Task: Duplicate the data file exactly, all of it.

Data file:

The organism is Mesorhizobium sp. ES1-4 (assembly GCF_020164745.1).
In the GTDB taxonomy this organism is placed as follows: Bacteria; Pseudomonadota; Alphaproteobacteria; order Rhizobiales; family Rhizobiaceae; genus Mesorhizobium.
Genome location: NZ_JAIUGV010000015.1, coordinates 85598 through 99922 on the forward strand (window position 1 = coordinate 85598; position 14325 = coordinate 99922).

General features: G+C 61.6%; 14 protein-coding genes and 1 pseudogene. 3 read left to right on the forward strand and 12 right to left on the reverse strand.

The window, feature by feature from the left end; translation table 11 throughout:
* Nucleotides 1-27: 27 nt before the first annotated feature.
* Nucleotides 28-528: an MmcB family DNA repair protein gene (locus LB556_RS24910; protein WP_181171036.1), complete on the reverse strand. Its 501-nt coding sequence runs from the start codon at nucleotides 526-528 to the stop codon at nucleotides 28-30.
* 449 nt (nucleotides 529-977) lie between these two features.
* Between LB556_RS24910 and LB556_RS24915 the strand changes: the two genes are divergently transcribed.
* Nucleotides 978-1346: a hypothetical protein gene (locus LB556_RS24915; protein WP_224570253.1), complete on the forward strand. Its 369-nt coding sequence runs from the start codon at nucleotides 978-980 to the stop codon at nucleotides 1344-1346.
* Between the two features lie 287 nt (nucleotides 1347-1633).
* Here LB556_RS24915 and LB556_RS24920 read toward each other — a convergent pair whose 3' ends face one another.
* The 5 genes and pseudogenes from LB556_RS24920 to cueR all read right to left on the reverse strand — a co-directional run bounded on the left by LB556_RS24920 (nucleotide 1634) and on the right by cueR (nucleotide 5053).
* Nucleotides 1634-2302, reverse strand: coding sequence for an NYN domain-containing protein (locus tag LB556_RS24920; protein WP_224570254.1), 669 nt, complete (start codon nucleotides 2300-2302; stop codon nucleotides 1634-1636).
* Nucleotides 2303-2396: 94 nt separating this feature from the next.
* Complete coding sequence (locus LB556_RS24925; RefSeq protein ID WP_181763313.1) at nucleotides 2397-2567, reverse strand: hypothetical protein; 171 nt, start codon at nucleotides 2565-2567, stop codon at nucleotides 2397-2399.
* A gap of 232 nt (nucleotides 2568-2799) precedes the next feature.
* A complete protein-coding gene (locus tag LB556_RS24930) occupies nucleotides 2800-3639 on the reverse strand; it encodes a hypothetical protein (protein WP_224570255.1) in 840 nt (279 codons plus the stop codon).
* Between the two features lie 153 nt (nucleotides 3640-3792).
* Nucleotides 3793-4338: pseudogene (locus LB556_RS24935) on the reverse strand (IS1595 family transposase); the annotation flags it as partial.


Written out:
The organism is Mesorhizobium sp. ES1-4 (assembly GCF_020164745.1).
In the GTDB taxonomy this organism is placed as follows: Bacteria; Pseudomonadota; Alphaproteobacteria; order Rhizobiales; family Rhizobiaceae; genus Mesorhizobium.
Genome location: NZ_JAIUGV010000015.1, coordinates 85598 through 99922 on the forward strand (window position 1 = coordinate 85598; position 14325 = coordinate 99922).

General features: G+C 61.6%; 14 protein-coding genes and 1 pseudogene. 3 read left to right on the forward strand and 12 right to left on the reverse strand.

The window, feature by feature from the left end; translation table 11 throughout:
* Nucleotides 1-27: 27 nt before the first annotated feature.
* Nucleotides 28-528: an MmcB family DNA repair protein gene (locus LB556_RS24910; protein WP_181171036.1), complete on the reverse strand. Its 501-nt coding sequence runs from the start codon at nucleotides 526-528 to the stop codon at nucleotides 28-30.
* 449 nt (nucleotides 529-977) lie between these two features.
* Between LB556_RS24910 and LB556_RS24915 the strand changes: the two genes are divergently transcribed.
* Nucleotides 978-1346: a hypothetical protein gene (locus LB556_RS24915; protein WP_224570253.1), complete on the forward strand. Its 369-nt coding sequence runs from the start codon at nucleotides 978-980 to the stop codon at nucleotides 1344-1346.
* Between the two features lie 287 nt (nucleotides 1347-1633).
* Here LB556_RS24915 and LB556_RS24920 read toward each other — a convergent pair whose 3' ends face one another.
* The 5 genes and pseudogenes from LB556_RS24920 to cueR all read right to left on the reverse strand — a co-directional run bounded on the left by LB556_RS24920 (nucleotide 1634) and on the right by cueR (nucleotide 5053).
* Nucleotides 1634-2302, reverse strand: coding sequence for an NYN domain-containing protein (locus tag LB556_RS24920; protein WP_224570254.1), 669 nt, complete (start codon nucleotides 2300-2302; stop codon nucleotides 1634-1636).
* Nucleotides 2303-2396: 94 nt separating this feature from the next.
* Complete coding sequence (locus LB556_RS24925; RefSeq protein ID WP_181763313.1) at nucleotides 2397-2567, reverse strand: hypothetical protein; 171 nt, start codon at nucleotides 2565-2567, stop codon at nucleotides 2397-2399.
* A gap of 232 nt (nucleotides 2568-2799) precedes the next feature.
* A complete protein-coding gene (locus tag LB556_RS24930) occupies nucleotides 2800-3639 on the reverse strand; it encodes a hypothetical protein (protein WP_224570255.1) in 840 nt (279 codons plus the stop codon).
* Between the two features lie 153 nt (nucleotides 3640-3792).
* Nucleotides 3793-4338: pseudogene (locus LB556_RS24935) on the reverse strand (IS1595 family transposase); the annotation flags it as partial.